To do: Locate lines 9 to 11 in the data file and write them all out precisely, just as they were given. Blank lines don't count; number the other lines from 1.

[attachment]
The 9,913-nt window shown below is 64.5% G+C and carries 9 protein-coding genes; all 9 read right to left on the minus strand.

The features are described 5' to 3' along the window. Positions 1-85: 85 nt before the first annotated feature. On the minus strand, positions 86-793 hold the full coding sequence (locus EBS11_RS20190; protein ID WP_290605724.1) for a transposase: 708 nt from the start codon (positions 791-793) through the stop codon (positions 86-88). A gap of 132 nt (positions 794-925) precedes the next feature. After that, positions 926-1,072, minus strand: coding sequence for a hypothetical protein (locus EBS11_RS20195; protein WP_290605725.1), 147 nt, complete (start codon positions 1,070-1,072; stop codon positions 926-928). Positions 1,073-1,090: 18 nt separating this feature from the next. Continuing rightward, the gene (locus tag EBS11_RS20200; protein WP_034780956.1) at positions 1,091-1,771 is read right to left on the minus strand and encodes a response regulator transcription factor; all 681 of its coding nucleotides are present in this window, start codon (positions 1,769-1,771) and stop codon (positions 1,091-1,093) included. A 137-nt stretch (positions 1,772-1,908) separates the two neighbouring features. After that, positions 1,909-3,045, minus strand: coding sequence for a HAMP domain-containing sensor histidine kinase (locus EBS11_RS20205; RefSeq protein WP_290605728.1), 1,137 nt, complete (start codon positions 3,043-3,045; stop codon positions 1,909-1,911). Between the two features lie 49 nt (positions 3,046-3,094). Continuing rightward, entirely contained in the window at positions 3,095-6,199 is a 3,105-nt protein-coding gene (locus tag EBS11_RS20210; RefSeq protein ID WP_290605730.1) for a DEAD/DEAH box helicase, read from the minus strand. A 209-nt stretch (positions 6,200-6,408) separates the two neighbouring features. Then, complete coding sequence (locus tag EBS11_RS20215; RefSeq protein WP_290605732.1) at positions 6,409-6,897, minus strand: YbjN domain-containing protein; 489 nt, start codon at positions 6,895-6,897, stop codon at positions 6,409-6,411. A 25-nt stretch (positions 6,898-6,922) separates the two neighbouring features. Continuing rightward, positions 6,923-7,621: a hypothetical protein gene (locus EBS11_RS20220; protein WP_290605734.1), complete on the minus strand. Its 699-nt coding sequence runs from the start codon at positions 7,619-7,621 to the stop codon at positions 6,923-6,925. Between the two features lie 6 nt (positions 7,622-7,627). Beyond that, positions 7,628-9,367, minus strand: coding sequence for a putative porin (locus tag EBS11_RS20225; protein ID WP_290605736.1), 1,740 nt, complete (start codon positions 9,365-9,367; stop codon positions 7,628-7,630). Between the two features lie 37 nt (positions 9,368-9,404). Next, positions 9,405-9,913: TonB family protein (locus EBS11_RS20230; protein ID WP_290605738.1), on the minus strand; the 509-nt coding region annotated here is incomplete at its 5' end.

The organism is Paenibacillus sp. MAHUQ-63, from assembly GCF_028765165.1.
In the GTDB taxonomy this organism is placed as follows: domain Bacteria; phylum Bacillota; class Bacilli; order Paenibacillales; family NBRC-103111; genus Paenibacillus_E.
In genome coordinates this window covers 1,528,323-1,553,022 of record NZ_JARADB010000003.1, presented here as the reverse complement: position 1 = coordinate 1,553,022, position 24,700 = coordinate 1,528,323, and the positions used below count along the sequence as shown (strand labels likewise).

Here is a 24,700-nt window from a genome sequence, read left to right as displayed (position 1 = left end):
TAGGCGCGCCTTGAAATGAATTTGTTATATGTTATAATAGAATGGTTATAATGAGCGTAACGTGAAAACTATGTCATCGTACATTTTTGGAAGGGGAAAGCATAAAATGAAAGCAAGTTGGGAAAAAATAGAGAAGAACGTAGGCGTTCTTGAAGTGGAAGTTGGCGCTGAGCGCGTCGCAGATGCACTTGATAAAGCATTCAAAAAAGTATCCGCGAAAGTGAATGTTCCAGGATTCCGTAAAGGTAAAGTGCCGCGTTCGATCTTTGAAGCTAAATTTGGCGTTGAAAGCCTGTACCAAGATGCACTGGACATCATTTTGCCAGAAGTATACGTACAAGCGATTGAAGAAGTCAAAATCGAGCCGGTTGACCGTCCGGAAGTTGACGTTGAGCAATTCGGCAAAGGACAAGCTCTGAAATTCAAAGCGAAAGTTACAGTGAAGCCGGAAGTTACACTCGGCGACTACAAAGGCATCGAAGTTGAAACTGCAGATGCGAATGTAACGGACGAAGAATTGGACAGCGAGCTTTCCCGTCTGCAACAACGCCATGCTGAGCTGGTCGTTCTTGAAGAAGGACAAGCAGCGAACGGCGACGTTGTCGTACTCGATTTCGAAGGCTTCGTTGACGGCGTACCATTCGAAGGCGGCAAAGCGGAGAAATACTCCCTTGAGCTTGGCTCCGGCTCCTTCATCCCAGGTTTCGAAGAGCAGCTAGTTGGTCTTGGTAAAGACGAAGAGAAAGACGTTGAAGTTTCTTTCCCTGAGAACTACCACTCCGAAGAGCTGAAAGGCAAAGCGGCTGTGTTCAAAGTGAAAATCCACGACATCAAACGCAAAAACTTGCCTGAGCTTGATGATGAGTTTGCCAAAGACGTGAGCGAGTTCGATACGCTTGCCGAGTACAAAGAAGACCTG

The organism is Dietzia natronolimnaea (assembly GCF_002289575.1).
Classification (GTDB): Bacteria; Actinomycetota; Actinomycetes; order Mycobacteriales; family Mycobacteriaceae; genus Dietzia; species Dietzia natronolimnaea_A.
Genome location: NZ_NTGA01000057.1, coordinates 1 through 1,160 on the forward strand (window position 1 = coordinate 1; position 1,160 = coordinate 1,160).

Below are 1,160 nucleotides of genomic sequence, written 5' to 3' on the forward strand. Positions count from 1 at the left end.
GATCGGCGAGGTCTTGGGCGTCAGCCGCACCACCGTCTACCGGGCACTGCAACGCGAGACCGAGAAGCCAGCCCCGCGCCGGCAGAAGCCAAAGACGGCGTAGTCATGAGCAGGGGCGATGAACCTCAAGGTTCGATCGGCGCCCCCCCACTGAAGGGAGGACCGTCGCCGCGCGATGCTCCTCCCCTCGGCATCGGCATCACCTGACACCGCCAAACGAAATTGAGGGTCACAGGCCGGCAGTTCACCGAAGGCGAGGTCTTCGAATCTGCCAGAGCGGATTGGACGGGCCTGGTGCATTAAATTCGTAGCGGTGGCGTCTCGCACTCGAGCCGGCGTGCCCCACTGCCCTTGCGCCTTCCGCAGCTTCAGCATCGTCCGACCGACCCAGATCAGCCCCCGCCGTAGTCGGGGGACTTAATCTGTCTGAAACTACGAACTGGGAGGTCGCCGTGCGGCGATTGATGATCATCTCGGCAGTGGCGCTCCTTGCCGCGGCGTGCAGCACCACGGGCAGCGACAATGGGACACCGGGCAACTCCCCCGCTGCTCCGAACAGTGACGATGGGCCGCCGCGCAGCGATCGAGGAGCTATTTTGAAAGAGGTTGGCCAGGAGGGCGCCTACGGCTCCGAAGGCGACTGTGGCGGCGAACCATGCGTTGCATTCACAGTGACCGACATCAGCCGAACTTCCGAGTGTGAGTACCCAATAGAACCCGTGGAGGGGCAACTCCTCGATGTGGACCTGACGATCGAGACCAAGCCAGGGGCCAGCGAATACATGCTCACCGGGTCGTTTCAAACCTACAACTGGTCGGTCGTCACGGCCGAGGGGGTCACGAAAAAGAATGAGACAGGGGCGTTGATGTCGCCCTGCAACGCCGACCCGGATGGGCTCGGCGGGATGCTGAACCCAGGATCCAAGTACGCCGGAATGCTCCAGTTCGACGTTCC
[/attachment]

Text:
Classification (GTDB): Bacteria; Actinomycetota; Actinomycetes; order Mycobacteriales; family Mycobacteriaceae; genus Dietzia; species Dietzia natronolimnaea_A.
Genome location: NZ_NTGA01000057.1, coordinates 1 through 1,160 on the forward strand (window position 1 = coordinate 1; position 1,160 = coordinate 1,160).

Below are 1,160 nucleotides of genomic sequence, written 5' to 3' on the forward strand. Positions count from 1 at the left end.